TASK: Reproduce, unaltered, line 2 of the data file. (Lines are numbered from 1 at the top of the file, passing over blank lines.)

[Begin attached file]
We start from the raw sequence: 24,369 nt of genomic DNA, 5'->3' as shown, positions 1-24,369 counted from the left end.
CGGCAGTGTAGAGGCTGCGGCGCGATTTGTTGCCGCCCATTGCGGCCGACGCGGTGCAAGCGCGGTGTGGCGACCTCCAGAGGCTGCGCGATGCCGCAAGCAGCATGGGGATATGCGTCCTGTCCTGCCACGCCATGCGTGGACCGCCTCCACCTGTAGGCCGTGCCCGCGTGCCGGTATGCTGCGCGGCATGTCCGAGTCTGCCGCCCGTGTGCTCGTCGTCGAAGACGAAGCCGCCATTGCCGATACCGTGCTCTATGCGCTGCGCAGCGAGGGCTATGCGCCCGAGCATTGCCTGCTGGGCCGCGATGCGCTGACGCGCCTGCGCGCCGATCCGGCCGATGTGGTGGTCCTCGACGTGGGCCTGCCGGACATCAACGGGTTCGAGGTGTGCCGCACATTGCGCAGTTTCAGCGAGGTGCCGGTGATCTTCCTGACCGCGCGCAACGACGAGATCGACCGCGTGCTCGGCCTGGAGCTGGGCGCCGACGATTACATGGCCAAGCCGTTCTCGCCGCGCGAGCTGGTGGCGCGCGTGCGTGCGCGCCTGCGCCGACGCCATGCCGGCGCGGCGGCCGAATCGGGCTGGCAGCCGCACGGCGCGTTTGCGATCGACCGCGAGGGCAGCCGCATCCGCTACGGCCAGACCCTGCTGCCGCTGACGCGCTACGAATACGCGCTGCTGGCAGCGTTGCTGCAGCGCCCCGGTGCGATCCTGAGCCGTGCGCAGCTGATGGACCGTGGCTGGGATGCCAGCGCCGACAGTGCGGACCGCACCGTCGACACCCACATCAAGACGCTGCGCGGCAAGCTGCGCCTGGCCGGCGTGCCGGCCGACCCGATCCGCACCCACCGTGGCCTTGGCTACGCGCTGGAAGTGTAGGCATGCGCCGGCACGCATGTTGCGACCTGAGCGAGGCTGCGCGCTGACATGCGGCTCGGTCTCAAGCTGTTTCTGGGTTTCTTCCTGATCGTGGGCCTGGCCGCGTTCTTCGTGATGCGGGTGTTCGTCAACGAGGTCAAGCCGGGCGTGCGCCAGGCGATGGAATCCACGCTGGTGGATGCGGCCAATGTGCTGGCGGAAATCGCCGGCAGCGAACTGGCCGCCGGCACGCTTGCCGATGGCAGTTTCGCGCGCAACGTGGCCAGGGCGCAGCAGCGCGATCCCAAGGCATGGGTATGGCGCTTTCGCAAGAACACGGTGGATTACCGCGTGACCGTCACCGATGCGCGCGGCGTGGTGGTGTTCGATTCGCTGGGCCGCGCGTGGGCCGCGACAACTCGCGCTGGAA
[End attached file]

CGGCAGTGTAGAGGCTGCGGCGCGATTTGTTGCCGCCCATTGCGGCCGACGCGGTGCAAGCGCGGTGTGGCGACCTCCAGAGGCTGCGCGATGCCGCAAGCAGCATGGGGATATGCGTCCTGTCCTGCCACGCCATGCGTGGACCGCCTCCACCTGTAGGCCGTGCCCGCGTGCCGGTATGCTGCGCGGCATGTCCGAGTCTGCCGCCCGTGTGCTCGTCGTCGAAGACGAAGCCGCCATTGCCGATACCGTGCTCTATGCGCTGCGCAGCGAGGGCTATGCGCCCGAGCATTGCCTGCTGGGCCGCGATGCGCTGACGCGCCTGCGCGCCGATCCGGCCGATGTGGTGGTCCTCGACGTGGGCCTGCCGGACATCAACGGGTTCGAGGTGTGCCGCACATTGCGCAGTTTCAGCGAGGTGCCGGTGATCTTCCTGACCGCGCGCAACGACGAGATCGACCGCGTGCTCGGCCTGGAGCTGGGCGCCGACGATTACATGGCCAAGCCGTTCTCGCCGCGCGAGCTGGTGGCGCGCGTGCGTGCGCGCCTGCGCCGACGCCATGCCGGCGCGGCGGCCGAATCGGGCTGGCAGCCGCACGGCGCGTTTGCGATCGACCGCGAGGGCAGCCGCATCCGCTACGGCCAGACCCTGCTGCCGCTGACGCGCTACGAATACGCGCTGCTGGCAGCGTTGCTGCAGCGCCCCGGTGCGATCCTGAGCCGTGCGCAGCTGATGGACCGTGGCTGGGATGCCAGCGCCGACAGTGCGGACCGCACCGTCGACACCCACATCAAGACGCTGCGCGGCAAGCTGCGCCTGGCCGGCGTGCCGGCCGACCCGATCCGCACCCACCGTGGCCTTGGCTACGCGCTGGAAGTGTAGGCATGCGCCGGCACGCATGTTGCGACCTGAGCGAGGCTGCGCGCTGACATGCGGCTCGGTCTCAAGCTGTTTCTGGGTTTCTTCCTGATCGTGGGCCTGGCCGCGTTCTTCGTGATGCGGGTGTTCGTCAACGAGGTCAAGCCGGGCGTGCGCCAGGCGATGGAATCCACGCTGGTGGATGCGGCCAATGTGCTGGCGGAAATCGCCGGCAGCGAACTGGCCGCCGGCACGCTTGCCGATGGCAGTTTCGCGCGCAACGTGGCCAGGGCGCAGCAGCGCGATCCCAAGGCATGGGTATGGCGCTTTCGCAAGAACACGGTGGATTACCGCGTGACCGTCACCGATGCGCGCGGCGTGGTGGTGTTCGATTCGCTGGGCCGCGCGTGGGCCGCGACAACTCGCGCTGGAA